6. While the tomato sauce is simmering, strip the corn cobs of their husks, removing all of the silks. You can wash under running water to help remove the silks but it’s okay if a few remain. Break the cobs into 2 or 3 pieces. Set aside.
  7. Taste the tomato sauce to see if you have added enough salt and adjust if necessary.
  8. Stir in the fresh ginger and enough water to make the sauce slightly thin, similar to a thick soup consistency.
  9. Add the corn pieces and stir to cover with the sauce. Cover the pan and simmer for 10 – 15 minutes. The corn won’t sink in the sauce so you will need to turn the pieces every few minutes to make sure all sides are cooked. You can also add a bit of water as needed to the sauce if it becomes too thick before the corn is cooked through. At the end of cooking, however, the sauce should be cooked down to a thick curry, so be careful of adding too much water or adding water too late.
  10. When the corn is cooked through, remove from the heat. If the sauce is too thin (see step above), take the corn out of the sauce and cook the sauce down to a thicker consistency. Then put the corn pieces back in the sauce before serving.
  11. Serve with rice or as a side dish.  

Summer Salads: Sprouts & Kickin’ Kale


Hello! Welcome to This Spicy Life…

The holiday weekend is upon us. I hope you have a great weekend planned! I’m including two recipes for the (free) price of one today, in honor of the tradition of eating lots of salads and sides with the Independence Day feast. Well, most people do… some people only go for the barbecue!

The first salad is a cold salad made from mung bean sprouts (Indian-style, short sprouts). You will need to plan ahead a bit so that you have your sprouts ready to go when you want to serve this salad. It can take anywhere from 2 to 4 days to sprout the beans. If you are unfamiliar with sprouting, please see the Sproutpeople website. Just use a bowl if you don’t have a sprouter and use the instructions for the 1/4 – 1/2″ long sprouts.

The second salad is a creamy, spicy kale salad and can be eaten room-temp or slightly chilled. It isn’t really an Indian salad, but could still be served alongside an Indian meal.  Kale is one of my favorite veggies but I get bored with the usual preparations. For this recipe, I used Trader Joe’s Tahini Sauce for the tahini, but any plain tahini will work too. The TJ’s sauce has added lemon juice, garlic and salt. Any type of kale will do, but in this recipe I used the dinosaur kale (dark green with flat leaves).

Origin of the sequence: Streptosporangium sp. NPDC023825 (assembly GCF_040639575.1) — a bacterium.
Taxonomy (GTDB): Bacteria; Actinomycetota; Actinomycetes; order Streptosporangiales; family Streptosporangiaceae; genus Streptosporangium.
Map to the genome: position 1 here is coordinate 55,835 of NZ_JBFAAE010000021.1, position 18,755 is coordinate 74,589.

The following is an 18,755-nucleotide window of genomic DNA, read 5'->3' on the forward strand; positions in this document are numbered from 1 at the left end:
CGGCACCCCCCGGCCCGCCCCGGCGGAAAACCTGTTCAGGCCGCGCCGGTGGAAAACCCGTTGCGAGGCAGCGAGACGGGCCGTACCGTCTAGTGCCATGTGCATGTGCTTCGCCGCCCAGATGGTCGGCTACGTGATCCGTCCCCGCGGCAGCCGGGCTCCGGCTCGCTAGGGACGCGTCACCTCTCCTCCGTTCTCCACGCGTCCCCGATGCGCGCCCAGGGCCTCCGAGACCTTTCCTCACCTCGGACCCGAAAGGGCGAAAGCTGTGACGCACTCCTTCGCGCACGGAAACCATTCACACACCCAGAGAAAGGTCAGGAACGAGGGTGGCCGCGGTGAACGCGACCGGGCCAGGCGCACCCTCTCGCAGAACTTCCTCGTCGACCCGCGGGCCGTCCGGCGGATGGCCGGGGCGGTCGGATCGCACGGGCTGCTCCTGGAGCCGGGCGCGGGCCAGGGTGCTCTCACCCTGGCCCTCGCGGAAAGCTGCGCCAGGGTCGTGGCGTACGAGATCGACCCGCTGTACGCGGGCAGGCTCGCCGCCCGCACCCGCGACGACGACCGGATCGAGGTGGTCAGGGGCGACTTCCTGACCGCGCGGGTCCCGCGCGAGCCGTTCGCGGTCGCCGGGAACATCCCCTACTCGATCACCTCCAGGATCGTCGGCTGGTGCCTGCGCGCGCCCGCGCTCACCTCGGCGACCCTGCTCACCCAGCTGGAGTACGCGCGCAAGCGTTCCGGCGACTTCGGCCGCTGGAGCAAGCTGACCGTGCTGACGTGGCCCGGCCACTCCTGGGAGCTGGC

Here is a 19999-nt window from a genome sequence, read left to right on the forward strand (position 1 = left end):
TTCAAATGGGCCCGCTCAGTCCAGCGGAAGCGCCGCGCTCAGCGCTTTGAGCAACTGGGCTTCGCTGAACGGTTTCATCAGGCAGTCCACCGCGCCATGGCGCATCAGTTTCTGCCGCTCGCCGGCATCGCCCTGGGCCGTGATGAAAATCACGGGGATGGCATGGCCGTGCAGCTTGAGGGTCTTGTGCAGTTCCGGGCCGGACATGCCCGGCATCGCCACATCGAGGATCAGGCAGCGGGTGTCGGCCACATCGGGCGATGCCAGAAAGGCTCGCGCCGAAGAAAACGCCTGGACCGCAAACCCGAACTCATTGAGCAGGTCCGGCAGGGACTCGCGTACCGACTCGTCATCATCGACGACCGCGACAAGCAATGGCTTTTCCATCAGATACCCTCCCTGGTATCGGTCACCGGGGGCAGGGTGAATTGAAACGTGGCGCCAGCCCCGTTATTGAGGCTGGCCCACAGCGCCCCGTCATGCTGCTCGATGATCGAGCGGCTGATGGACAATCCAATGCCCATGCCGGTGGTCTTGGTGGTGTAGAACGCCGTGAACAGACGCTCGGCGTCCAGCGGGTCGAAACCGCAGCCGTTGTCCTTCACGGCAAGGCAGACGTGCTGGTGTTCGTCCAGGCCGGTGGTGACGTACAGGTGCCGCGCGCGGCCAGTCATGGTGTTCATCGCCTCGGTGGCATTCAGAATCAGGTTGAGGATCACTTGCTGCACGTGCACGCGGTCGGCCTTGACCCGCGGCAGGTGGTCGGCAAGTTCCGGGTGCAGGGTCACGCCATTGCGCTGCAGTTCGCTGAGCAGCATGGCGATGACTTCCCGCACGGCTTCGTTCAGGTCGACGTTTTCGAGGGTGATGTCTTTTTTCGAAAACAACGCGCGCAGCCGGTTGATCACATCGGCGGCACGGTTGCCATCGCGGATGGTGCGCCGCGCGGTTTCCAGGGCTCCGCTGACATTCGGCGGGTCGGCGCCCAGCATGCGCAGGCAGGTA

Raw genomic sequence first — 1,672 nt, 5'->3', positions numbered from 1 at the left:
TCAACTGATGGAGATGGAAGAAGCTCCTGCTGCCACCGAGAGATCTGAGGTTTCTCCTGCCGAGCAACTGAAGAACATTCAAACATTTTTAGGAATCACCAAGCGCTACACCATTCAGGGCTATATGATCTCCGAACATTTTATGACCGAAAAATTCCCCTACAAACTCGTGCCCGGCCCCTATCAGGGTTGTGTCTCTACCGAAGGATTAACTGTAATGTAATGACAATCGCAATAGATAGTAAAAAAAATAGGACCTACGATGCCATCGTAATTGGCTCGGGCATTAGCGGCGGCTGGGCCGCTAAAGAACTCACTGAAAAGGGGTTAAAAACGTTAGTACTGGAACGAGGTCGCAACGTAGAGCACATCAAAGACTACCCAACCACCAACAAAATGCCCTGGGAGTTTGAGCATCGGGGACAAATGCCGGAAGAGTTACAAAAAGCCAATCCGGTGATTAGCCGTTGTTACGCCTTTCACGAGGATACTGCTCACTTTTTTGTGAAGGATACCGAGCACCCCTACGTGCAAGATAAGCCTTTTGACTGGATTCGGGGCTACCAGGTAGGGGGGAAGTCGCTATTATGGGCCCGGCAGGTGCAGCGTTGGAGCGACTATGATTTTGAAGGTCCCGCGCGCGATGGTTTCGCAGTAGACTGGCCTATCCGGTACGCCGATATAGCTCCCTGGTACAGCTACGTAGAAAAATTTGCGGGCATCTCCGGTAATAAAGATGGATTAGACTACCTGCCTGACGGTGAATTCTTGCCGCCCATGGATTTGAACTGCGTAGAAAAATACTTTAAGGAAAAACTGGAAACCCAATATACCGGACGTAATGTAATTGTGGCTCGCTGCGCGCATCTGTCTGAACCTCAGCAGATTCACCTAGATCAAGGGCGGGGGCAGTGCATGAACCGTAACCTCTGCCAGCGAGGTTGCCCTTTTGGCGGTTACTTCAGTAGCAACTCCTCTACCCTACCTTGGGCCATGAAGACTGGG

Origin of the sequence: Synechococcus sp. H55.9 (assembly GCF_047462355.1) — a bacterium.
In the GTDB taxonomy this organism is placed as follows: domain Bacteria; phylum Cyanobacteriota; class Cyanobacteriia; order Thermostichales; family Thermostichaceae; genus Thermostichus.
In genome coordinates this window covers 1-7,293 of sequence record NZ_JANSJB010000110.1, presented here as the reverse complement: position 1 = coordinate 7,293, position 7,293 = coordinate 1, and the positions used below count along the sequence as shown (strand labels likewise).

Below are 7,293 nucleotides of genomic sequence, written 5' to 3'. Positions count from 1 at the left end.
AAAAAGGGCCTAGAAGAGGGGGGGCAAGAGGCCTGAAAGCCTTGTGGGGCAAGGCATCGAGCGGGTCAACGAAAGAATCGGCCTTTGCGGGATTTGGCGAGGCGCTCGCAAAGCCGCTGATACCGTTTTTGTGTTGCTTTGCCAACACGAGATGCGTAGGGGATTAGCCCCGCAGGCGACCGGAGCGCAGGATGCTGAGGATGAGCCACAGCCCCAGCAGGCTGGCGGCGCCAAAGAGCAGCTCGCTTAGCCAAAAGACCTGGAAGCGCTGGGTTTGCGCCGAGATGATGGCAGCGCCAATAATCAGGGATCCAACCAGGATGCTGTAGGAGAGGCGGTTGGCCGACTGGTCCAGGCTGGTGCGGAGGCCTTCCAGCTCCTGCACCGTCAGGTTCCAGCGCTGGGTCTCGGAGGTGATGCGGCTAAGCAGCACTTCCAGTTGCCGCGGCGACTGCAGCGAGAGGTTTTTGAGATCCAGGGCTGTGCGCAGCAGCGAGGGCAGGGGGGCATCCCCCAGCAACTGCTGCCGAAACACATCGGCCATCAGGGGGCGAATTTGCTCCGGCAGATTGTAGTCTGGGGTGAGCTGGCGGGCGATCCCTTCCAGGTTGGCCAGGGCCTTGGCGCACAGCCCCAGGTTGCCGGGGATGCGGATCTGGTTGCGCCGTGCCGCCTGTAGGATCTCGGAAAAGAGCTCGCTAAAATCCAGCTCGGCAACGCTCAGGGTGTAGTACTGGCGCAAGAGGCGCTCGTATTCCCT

On with the recipes…

Mung Bean Sprout Salad

Serves 2 – 4

  • 3 cups mung bean sprouts, 1/4 – 1/2″ long
  • 1 cup onion, finely chopped
  • 1/4 cup of cilantro, finely chopped
  • 1 tsp green chili, finely chopped (optional or to taste)
  • salt to taste
  • 2 tbsp lemon juice
  • 1 tsp oil
  • 2 tsp mustard seeds
  • 6 curry leaves (optional)
  1. Pick through the sprouts to remove any that didn’t hatch. These will be extremely tough and could break a tooth if you bite down unexpectedly! It will take a few minutes, but is worth the little bit of work. Any easy way to do it is fill your bowl of sprouts with water and skim off the top layers with your hand. Examine each handful as you place it in your colander, picking out any that aren’t sprouted. Keep doing this until you get to the bottom of the bowl. Then you can just pick out the remaining sprouts and toss the unsprouted beans (or keep them and cook them in some other recipe).
  2. Rinse the sprouts in cool water and drain in a colander or a salad spinner. Try to get off as much water as possible without disturbing the sprouts too much. 
  3. Place the sprouts in a large bowl and add the onion, cilantro, chili, salt and lemon juice. Mix gently.
  4. In a small saucepan, heat the oil over medium heat. Add the mustard seeds and curry leaves. When the mustard seeds start to pop, remove from heat and set aside until it cools.
  5. Add the mustard seed/curry leaf mixture to the salad and mix gently. Adjust the lemon juice and salt to your taste. Refrigerate until ready to serve.
Creamy Kale Salad with Spicy Sesame Sauce
Serves 2 – 4
  • 6 cups of kale, washed and cut into bite-sized pieces
  • 2 tsp oil
  • 4 cloves garlic, roughly chopped
  • 2 tsp dried red chili flakes (or to taste)
  • salt to taste
  • 6 tbsp tahini (or tahini sauce, see note above)
  • 2 tsp tamari or other soy sauce
  • lemon juice to taste
  1. In a large saute pan, heat the oil over medium heat.
  2. Add the chopped garlic and chili flakes and turn the heat to medium-low (so the garlic doesn’t burn).
  3. When the garlic starts to change color, add the kale and about a half tsp of salt.
  4. Stir and cover with a lid. Allow to cook for a few minutes, checking on the kale and stirring every few minutes. Add a few tbsps of water to keep the kale from burning if it seems to be getting dry.
  5. When the kale is nice and wilted and tender, remove from the heat and allow it to cool for a few minutes. (The cooking time can be influenced by the freshness of the kale and how much water was added during cooking, among other factors.)
  6. Remove the kale and any garlic bits to a bowl. Try not to pour too much water into the bowl if there is any left in the pan.
  7. Add the tahini and tamari/soy sauce to the kale mixture and stir. The mixture should have a creamy, smooth consistency. If it’s too thick, then add a bit of water to thin it out. If it’s too thin, add a bit more tahini.
  8. Now squeeze about 1/4 of a lemon over the kale and stir. Taste and add more if you like…
  9. Eat.